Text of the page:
- Extra-Curricular Activities
This refers to anything you do outside of your studies which is not related to maths.
This refers to your knowledge of university maths through any source.
This refers to your pursuit of maths in your own time.
By putting your evidence into these three boxes, it will aid you when you come to using them. This is because when structuring your personal statement you will need to fill it with content and using these headings will assist in that process.
Now that we have established the types of material you should collect, we now look at the materials themselves. Here are some examples.
- Clubs and Competitions
Of course, there may be other types of material worth collecting that I have not mentioned, but this covers most of the material that is relevant to someone pursuing a maths degree. Also, you should be proactively collecting such material. This is because a lot of these materials will only arise if you seek them out.
Enhance the breadth and depth of your understanding of maths
Remember that a maths admissions tutor is usually an academic in the maths department of the university you are applying to. With this in mind they will be quite interested in how much you know about mathematics on the whole, as opposed to what is simply in your A-Level syllabus. They do not expect you to have a full understanding of maths, as this would make going to university redundant, but they expect you to have an appreciation for mathematics.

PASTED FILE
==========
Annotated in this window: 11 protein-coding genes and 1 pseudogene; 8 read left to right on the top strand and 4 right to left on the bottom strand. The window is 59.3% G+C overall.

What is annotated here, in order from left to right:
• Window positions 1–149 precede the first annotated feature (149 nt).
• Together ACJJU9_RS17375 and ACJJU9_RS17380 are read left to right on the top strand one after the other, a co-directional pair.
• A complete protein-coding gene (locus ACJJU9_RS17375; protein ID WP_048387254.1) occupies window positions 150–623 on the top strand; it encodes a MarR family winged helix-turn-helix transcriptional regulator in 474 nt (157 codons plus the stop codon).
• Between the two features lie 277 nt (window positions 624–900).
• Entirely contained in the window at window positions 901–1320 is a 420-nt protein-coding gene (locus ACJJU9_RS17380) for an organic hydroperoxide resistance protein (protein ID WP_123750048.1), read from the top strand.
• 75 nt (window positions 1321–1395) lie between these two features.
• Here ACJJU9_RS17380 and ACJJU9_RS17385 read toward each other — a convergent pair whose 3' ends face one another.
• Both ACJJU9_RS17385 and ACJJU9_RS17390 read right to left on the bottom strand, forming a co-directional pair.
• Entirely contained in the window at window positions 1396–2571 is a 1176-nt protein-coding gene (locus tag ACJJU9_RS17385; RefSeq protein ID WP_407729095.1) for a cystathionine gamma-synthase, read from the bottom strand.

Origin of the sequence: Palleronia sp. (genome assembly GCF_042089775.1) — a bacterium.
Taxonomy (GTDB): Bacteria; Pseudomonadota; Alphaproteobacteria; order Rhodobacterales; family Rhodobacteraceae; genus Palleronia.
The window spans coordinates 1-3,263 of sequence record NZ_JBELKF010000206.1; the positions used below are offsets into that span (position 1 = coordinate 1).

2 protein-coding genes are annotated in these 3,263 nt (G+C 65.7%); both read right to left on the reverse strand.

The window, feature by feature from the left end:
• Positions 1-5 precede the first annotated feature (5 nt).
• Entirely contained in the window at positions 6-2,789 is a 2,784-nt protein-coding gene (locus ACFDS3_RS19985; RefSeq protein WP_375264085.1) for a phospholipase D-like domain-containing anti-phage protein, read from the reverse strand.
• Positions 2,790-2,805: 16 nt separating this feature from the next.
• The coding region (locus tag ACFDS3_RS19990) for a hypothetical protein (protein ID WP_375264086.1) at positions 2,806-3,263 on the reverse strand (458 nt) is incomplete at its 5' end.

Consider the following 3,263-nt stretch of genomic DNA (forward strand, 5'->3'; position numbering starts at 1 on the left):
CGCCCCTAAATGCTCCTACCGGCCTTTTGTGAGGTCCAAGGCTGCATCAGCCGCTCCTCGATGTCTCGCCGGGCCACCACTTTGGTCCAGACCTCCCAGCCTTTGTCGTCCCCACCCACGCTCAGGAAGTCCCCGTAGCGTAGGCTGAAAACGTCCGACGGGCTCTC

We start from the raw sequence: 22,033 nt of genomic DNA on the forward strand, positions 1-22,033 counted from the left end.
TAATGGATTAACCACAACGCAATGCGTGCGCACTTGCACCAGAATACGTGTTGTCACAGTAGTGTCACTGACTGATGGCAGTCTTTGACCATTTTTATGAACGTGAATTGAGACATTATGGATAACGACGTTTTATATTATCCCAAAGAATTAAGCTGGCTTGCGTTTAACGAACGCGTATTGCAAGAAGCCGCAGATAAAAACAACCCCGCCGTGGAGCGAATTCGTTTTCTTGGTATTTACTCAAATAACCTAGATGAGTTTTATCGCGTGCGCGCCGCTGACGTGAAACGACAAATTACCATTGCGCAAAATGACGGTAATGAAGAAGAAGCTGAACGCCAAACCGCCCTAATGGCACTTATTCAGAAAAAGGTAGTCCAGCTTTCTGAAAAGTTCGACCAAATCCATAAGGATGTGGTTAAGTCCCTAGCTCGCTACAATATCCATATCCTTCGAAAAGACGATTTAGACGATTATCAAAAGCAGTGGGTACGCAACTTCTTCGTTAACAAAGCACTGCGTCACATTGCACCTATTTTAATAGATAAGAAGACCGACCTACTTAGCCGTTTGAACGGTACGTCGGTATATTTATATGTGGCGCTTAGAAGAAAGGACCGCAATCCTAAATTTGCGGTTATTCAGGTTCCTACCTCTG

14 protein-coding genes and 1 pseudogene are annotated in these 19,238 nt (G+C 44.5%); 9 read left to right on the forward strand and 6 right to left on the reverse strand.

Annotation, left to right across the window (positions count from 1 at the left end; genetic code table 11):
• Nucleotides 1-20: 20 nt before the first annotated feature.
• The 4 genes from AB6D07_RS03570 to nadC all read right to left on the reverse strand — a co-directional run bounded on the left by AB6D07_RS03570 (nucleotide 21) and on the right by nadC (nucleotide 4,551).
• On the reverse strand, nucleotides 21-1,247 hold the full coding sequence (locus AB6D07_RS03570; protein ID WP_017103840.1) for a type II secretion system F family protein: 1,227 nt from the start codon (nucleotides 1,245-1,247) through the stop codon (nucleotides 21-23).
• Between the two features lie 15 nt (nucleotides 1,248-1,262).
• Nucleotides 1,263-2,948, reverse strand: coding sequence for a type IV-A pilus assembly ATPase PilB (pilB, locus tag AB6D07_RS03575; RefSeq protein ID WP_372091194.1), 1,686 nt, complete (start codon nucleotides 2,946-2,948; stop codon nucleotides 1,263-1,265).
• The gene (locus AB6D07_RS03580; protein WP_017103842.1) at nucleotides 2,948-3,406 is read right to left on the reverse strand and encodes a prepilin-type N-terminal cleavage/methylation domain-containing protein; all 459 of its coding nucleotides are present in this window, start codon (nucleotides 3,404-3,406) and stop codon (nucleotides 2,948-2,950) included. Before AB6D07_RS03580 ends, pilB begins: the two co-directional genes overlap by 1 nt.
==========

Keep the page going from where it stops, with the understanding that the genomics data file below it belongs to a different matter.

This means that your knowledge of mathematics should hold up to a certain level of scrutiny. Every time you learn about a new piece of mathematics try to think of the following things.
- What is this piece of mathematics?
- How does it work?
- What applications does it have?
Being able to answer those three questions very well will make it clear that you are capable of picking up new ideas and concepts and are willing to invest time in learning about them, which in a sense is what going to university is all about.
Here is some ideas to get you started. This is by no means a complete list.
- Propositional Logic
- Types of Proof
- Ordinary Differential Equations
- Diophantine Equations
- Properties of Prime Numbers
- Non-Euclidean Geometry
- Numerical Approximation
Some of these are related to things you have done in your A-Levels whilst others are completely new. Moreover, some of these topics are more challenging to grasp than others. That said this collection of topics provides a basis on which to further your mathematical knowledge.
A good idea is to go to use university prospectuses to understand what the maths syllabus is like for each university and then go to university web pages and try to understand the online lecture notes. You may even find lecturer email addresses in the process should you have any questions, many of whom would be happy to answer questions that indulge your mathematical curiosities.
If this sounds like a good idea to you then try the University of Manchester School of Maths' departmental homepage, which can be found here. The idea above can be done effectively using this website.